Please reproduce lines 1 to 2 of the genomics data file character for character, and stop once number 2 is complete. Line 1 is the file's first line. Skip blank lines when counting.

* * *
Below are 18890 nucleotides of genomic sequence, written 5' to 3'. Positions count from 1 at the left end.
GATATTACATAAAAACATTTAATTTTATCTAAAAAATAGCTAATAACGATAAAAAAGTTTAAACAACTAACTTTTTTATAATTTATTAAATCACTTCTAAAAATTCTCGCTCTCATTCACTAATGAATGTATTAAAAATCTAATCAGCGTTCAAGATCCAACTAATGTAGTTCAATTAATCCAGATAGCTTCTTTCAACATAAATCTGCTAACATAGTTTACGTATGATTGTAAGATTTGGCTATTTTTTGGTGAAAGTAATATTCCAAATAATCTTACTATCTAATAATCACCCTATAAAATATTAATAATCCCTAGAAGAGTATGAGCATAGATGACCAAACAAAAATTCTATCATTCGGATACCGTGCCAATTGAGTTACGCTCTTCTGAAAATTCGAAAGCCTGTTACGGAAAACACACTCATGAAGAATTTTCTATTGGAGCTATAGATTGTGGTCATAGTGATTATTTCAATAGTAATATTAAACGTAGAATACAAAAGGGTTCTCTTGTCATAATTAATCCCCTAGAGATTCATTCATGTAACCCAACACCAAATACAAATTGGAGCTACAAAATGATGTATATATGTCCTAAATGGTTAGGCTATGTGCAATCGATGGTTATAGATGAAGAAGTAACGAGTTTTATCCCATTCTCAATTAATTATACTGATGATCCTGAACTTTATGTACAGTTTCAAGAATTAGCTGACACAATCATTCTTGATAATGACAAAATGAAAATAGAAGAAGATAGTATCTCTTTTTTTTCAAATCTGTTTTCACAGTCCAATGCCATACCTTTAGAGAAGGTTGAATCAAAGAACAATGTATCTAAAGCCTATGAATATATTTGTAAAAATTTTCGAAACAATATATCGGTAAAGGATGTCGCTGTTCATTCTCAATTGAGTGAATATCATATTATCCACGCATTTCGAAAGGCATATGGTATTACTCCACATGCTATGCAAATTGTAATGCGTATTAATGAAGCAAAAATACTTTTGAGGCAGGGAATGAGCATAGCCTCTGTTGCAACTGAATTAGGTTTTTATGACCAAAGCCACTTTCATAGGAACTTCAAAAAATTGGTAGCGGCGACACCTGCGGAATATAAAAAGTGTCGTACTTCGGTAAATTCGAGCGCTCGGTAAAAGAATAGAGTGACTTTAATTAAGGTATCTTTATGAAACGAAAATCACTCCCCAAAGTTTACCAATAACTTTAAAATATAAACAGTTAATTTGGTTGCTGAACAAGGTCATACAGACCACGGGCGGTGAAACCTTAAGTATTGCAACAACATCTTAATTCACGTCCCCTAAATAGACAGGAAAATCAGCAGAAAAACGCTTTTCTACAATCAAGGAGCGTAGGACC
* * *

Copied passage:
Below are 18890 nucleotides of genomic sequence, written 5' to 3'. Positions count from 1 at the left end.
GATATTACATAAAAACATTTAATTTTATCTAAAAAATAGCTAATAACGATAAAAAAGTTTAAACAACTAACTTTTTTATAATTTATTAAATCACTTCTAAAAATTCTCGCTCTCATTCACTAATGAATGTATTAAAAATCTAATCAGCGTTCAAGATCCAACTAATGTAGTTCAATTAATCCAGATAGCTTCTTTCAACATAAATCTGCTAACATAGTTTACGTATGATTGTAAGATTTGGCTATTTTTTGGTGAAAGTAATATTCCAAATAATCTTACTATCTAATAATCACCCTATAAAATATTAATAATCCCTAGAAGAGTATGAGCATAGATGACCAAACAAAAATTCTATCATTCGGATACCGTGCCAATTGAGTTACGCTCTTCTGAAAATTCGAAAGCCTGTTACGGAAAACACACTCATGAAGAATTTTCTATTGGAGCTATAGATTGTGGTCATAGTGATTATTTCAATAGTAATATTAAACGTAGAATACAAAAGGGTTCTCTTGTCATAATTAATCCCCTAGAGATTCATTCATGTAACCCAACACCAAATACAAATTGGAGCTACAAAATGATGTATATATGTCCTAAATGGTTAGGCTATGTGCAATCGATGGTTATAGATGAAGAAGTAACGAGTTTTATCCCATTCTCAATTAATTATACTGATGATCCTGAACTTTATGTACAGTTTCAAGAATTAGCTGACACAATCATTCTTGATAATGACAAAATGAAAATAGAAGAAGATAGTATCTCTTTTTTTTCAAATCTGTTTTCACAGTCCAATGCCATACCTTTAGAGAAGGTTGAATCAAAGAACAATGTATCTAAAGCCTATGAATATATTTGTAAAAATTTTCGAAACAATATATCGGTAAAGGATGTCGCTGTTCATTCTCAATTGAGTGAATATCATATTATCCACGCATTTCGAAAGGCATATGGTATTACTCCACATGCTATGCAAATTGTAATGCGTATTAATGAAGCAAAAATACTTTTGAGGCAGGGAATGAGCATAGCCTCTGTTGCAACTGAATTAGGTTTTTATGACCAAAGCCACTTTCATAGGAACTTCAAAAAATTGGTAGCGGCGACACCTGCGGAATATAAAAAGTGTCGTACTTCGGTAAATTCGAGCGCTCGGTAAAAGAATAGAGTGACTTTAATTAAGGTATCTTTATGAAACGAAAATCACTCCCCAAAGTTTACCAATAACTTTAAAATATAAACAGTTAATTTGGTTGCTGAACAAGGTCATACAGACCACGGGCGGTGAAACCTTAAGTATTGCAACAACATCTTAATTCACGTCCCCTAAATAGACAGGAAAATCAGCAGAAAAACGCTTTTCTACAATCAAGGAGCGTAGGACC